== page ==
As President Donald Trump declared opioids a national emergency in America, a York County judge appeared in court because of an overdose death.
The judge was not in court to rule on the case. He was there because his daughter was dead for $20 worth of heroin.
Ashley Barnette, 32, was found dead April 8, 2016, at her home in Rock Hill, 16th Circuit Assistant Solicitor Blaine Pleming said Thursday. The coroner ruled she died from a heroin overdose.
The deceased woman’s father, Clayburn Barnette, is a longtime York County magistrate judge. Barnette and his wife, Debbie, were in court and talked to Circuit Judge Brian Gibbons about what opioids did to their daughter and family.
They asked for justice against the man who sold their daughter the fatal dose. But Barnette did not identify himself as a judge, and was not identified as such by others, said Pleming.
Barnette’s title Thursday was “father.”
Sean Mullins, a Charlotte man who admitted he sold the heroin to Ashley Barnette, was in court for the guilty plea and sentencing.
Mullins, 35, “provided the drugs that led to Ashley Barnette’s death,” Pleming said.
Pleming told Gibbons that Barnette’s death from the drugs should be considered in sentencing.
A strong sentence would send a “deterrent message” and “epitomizes the importance of vigorously prosecuting hard drugs,” Pleming said.
Mullins showed remorse for the drug dealing and did confess and plead guilty, court testimony showed. Gibbons sentenced Mullins to 30 months in prison, in the middle of the five-year maximum sentence struck in a plea deal.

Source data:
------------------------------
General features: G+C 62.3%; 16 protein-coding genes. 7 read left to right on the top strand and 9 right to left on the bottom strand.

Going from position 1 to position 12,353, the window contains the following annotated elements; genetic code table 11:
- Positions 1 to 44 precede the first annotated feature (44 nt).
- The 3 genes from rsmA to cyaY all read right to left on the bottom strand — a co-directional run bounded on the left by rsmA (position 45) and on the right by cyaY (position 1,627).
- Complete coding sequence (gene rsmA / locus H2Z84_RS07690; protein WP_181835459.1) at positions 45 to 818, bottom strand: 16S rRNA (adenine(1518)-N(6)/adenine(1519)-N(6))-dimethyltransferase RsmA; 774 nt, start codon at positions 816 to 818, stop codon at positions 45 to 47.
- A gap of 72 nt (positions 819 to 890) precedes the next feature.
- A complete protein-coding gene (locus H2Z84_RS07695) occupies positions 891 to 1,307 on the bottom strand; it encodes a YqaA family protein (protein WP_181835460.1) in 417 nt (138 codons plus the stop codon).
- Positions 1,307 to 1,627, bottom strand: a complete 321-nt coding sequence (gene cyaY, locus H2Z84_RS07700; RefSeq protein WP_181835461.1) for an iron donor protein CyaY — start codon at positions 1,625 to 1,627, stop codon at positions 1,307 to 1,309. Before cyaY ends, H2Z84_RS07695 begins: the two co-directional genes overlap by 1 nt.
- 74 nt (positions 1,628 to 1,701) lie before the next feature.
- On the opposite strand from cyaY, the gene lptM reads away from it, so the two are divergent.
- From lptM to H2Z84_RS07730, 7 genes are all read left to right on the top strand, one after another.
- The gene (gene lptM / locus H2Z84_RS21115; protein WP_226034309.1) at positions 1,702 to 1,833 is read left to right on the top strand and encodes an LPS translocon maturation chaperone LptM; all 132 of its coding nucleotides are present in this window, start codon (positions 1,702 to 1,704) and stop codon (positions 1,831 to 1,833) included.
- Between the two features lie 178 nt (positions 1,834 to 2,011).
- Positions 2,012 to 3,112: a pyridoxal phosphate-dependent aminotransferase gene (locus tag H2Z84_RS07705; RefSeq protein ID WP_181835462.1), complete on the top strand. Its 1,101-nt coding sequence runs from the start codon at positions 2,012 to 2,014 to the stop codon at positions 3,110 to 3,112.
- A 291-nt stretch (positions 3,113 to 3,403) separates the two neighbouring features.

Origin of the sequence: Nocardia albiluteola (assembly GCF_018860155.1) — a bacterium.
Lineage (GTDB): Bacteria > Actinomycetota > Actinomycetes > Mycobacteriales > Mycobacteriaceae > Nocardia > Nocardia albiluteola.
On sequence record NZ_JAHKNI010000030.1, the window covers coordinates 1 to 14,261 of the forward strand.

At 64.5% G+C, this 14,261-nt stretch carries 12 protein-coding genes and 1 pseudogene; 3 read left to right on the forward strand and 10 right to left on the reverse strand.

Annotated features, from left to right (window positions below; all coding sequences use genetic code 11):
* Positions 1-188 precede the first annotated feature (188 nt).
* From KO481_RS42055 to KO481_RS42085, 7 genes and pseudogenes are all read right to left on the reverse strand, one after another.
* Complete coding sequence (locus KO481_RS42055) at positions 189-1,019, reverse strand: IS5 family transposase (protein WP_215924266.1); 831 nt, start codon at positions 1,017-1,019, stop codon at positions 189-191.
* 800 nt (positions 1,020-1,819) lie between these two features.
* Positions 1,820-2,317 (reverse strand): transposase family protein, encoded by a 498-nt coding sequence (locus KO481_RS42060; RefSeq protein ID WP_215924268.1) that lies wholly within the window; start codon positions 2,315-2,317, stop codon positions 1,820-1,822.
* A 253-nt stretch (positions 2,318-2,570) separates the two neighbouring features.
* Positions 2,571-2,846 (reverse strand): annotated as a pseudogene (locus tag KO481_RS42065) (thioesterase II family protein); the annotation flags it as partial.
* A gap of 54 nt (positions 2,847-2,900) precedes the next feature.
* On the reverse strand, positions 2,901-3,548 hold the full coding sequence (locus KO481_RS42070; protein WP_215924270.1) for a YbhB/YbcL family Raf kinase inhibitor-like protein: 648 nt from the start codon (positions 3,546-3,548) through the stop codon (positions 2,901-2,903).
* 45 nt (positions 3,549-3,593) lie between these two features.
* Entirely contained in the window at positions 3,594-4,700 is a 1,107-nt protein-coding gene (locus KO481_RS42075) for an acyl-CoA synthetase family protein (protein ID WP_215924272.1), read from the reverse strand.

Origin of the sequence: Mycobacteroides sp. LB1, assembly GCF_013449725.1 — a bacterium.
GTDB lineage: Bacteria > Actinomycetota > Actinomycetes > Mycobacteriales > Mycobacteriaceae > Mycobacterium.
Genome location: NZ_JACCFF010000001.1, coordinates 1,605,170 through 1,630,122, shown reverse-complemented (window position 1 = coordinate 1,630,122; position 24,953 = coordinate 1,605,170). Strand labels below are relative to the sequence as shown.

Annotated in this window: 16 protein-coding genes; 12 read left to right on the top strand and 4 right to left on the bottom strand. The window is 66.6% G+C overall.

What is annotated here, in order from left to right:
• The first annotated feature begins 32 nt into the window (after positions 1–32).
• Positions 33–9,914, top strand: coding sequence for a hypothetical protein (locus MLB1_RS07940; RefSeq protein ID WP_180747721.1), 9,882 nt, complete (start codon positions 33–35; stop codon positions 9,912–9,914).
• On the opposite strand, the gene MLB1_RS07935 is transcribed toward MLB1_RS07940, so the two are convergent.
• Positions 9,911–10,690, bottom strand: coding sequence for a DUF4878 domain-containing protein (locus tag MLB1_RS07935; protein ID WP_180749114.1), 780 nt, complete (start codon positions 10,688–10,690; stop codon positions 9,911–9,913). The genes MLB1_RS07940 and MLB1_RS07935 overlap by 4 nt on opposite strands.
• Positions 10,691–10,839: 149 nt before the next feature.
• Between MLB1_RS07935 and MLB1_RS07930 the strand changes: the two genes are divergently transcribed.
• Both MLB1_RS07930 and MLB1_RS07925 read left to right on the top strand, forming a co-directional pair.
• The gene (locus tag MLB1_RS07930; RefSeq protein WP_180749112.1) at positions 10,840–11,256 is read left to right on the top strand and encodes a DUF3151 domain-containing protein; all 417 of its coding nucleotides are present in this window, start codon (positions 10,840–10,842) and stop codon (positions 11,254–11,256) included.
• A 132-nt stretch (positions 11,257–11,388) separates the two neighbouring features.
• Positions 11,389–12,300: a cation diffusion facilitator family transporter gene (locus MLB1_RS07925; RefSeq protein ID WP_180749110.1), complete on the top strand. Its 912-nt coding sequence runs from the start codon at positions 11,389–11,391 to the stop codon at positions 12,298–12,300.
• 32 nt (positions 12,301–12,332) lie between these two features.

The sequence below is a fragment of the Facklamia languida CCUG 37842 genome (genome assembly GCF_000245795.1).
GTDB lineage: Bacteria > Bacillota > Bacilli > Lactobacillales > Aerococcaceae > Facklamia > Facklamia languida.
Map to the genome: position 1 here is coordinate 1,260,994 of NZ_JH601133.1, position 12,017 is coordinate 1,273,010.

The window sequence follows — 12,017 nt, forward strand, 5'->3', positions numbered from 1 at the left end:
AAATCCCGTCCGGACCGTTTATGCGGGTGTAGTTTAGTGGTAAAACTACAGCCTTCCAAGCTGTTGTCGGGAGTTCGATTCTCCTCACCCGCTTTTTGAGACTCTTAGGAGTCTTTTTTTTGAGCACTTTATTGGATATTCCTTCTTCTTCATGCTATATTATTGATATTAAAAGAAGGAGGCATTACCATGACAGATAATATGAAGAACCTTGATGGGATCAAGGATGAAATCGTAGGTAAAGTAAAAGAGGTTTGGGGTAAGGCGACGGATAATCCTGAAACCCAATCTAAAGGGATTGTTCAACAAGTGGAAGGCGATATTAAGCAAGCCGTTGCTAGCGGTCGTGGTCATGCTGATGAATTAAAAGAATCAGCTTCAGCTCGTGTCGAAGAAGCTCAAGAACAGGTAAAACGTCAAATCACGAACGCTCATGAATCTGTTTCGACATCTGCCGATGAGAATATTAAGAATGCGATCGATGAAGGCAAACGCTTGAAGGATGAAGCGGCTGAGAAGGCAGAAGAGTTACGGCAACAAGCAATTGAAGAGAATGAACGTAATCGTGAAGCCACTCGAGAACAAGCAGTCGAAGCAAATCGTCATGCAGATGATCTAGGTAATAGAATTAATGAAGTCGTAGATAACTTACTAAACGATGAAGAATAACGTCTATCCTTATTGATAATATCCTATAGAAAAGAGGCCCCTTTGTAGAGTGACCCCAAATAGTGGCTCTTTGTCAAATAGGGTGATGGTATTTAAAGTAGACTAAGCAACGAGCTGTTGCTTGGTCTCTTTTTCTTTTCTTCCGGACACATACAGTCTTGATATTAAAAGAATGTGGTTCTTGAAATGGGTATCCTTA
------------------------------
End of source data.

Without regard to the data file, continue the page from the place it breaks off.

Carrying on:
Pleming told Gibbons “heroin is the worst drug we face, and the epidemic of overdoses in this country is on the rise.”
Pleming told Gibbons that York County drug agents were called, four days after Ashley Barnette died, with information about the source of the drugs. Drug agents found text messages between Ashley Barnette and Sean Mullis, which showed a drug transaction set for the morning of April 8, Pleming said.
Marvin Brown, commander of the York County Multijurisdictional Drug Enforcement Unit, and Lt. Mike Ligon, second-in-command, met with Mullis days later. Mullis confessed and was later arrested.
In court, Barnette declined to comment. But Debbie Barnette said after the hearing that her daughter died for $20.
Mullis “drove all the way from Ballantyne to Ashley’s house for $20 worth of heroin,” Debbie Barnette said. “Opioids are an epidemic, it is rampant. . . It is terrible for people and their families.”
Mullis was charged with heroin distribution, and pleaded guilty to possession of heroin with intent to distribute, court records show.
The Barnettes “had no clue” about their daughter’s addiction, after she was prescribed narcotic painkillers, Debbie Barnette said.
“Addiction is a disease,” Debbie Barnette said. “She didn’t choose to be an addict. It was stronger than she was.”